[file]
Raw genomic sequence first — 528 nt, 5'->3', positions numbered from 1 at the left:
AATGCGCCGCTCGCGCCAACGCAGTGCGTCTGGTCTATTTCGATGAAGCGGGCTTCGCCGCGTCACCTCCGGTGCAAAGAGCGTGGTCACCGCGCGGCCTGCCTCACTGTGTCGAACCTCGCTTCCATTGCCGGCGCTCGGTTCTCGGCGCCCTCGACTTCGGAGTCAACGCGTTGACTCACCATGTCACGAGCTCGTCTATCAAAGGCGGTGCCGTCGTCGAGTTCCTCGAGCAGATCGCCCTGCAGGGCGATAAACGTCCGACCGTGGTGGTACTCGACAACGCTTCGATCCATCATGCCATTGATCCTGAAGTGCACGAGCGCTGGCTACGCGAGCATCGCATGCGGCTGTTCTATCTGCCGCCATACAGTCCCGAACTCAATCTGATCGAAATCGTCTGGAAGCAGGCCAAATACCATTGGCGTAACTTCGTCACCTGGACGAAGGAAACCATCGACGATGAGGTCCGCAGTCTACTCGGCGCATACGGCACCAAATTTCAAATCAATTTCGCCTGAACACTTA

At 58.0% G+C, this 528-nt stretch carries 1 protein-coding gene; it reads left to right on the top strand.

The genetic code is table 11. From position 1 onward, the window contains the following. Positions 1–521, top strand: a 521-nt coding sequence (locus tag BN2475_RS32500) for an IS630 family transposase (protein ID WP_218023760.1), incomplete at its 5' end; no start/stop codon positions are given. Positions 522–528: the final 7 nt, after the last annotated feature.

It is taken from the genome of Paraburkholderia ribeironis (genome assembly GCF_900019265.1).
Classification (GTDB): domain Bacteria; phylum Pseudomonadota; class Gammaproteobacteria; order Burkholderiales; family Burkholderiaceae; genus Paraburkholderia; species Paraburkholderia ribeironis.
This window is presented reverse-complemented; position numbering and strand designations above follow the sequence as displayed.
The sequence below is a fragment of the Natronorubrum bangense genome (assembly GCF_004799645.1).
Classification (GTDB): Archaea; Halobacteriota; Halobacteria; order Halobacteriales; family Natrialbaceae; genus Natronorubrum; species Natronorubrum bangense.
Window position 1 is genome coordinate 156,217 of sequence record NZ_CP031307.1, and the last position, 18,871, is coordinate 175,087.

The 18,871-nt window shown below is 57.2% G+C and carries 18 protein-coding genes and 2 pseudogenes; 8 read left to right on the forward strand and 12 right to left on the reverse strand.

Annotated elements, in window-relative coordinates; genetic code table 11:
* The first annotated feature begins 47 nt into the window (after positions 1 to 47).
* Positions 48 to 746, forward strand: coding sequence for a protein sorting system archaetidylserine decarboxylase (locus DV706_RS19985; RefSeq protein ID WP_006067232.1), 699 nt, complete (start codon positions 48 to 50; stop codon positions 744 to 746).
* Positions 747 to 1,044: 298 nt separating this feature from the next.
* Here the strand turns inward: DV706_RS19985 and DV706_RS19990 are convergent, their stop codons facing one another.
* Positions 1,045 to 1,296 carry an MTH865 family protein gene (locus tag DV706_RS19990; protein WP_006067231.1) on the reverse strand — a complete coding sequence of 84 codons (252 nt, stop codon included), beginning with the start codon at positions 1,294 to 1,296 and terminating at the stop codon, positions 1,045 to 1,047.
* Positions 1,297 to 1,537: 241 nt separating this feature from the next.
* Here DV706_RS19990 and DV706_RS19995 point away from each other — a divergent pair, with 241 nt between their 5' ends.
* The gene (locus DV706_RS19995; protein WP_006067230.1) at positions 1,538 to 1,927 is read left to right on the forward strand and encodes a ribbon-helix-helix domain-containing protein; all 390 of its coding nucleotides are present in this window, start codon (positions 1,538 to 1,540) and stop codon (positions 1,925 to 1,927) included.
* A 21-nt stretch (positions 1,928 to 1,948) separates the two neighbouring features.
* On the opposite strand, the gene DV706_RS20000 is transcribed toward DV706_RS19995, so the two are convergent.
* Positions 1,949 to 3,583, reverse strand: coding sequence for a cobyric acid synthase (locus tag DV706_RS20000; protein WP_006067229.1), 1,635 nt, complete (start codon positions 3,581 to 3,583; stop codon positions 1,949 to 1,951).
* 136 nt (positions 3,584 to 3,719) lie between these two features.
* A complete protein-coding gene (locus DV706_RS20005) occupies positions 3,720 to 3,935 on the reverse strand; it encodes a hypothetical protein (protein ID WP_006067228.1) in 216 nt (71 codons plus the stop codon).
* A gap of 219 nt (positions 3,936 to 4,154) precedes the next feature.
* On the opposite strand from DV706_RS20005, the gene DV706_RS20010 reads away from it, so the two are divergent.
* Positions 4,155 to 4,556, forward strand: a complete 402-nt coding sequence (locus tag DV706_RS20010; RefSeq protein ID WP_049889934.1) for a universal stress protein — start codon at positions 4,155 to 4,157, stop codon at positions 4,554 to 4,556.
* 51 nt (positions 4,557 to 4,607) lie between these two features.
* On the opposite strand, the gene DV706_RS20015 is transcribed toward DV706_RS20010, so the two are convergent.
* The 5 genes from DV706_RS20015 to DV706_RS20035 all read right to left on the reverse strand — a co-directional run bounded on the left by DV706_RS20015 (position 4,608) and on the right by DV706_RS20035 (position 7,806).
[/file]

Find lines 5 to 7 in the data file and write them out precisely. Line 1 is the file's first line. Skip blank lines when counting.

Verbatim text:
It is taken from the genome of Paraburkholderia ribeironis (genome assembly GCF_900019265.1).
Classification (GTDB): domain Bacteria; phylum Pseudomonadota; class Gammaproteobacteria; order Burkholderiales; family Burkholderiaceae; genus Paraburkholderia; species Paraburkholderia ribeironis.
This window is presented reverse-complemented; position numbering and strand designations above follow the sequence as displayed.